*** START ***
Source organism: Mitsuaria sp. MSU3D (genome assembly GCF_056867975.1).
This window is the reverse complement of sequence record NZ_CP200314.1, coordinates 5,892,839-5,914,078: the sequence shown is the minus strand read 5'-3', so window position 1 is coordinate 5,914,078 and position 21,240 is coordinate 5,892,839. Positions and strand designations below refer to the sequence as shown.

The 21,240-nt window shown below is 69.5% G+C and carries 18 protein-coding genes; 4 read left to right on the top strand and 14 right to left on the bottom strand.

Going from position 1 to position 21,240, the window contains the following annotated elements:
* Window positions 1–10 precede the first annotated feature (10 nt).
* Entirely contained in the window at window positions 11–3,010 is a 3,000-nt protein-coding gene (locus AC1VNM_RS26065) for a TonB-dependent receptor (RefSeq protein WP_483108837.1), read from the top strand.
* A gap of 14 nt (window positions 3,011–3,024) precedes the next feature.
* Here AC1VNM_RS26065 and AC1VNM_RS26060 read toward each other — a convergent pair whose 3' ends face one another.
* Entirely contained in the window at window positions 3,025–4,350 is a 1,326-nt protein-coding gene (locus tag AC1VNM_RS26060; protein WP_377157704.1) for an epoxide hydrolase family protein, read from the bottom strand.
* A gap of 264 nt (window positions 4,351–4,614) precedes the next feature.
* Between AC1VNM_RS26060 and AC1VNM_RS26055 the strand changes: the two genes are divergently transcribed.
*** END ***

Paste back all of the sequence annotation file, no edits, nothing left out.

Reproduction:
Source organism: Mitsuaria sp. MSU3D (genome assembly GCF_056867975.1).
This window is the reverse complement of sequence record NZ_CP200314.1, coordinates 5,892,839-5,914,078: the sequence shown is the minus strand read 5'-3', so window position 1 is coordinate 5,914,078 and position 21,240 is coordinate 5,892,839. Positions and strand designations below refer to the sequence as shown.

The 21,240-nt window shown below is 69.5% G+C and carries 18 protein-coding genes; 4 read left to right on the top strand and 14 right to left on the bottom strand.

Going from position 1 to position 21,240, the window contains the following annotated elements:
* Window positions 1–10 precede the first annotated feature (10 nt).
* Entirely contained in the window at window positions 11–3,010 is a 3,000-nt protein-coding gene (locus AC1VNM_RS26065) for a TonB-dependent receptor (RefSeq protein WP_483108837.1), read from the top strand.
* A gap of 14 nt (window positions 3,011–3,024) precedes the next feature.
* Here AC1VNM_RS26065 and AC1VNM_RS26060 read toward each other — a convergent pair whose 3' ends face one another.
* Entirely contained in the window at window positions 3,025–4,350 is a 1,326-nt protein-coding gene (locus tag AC1VNM_RS26060; protein WP_377157704.1) for an epoxide hydrolase family protein, read from the bottom strand.
* A gap of 264 nt (window positions 4,351–4,614) precedes the next feature.
* Between AC1VNM_RS26060 and AC1VNM_RS26055 the strand changes: the two genes are divergently transcribed.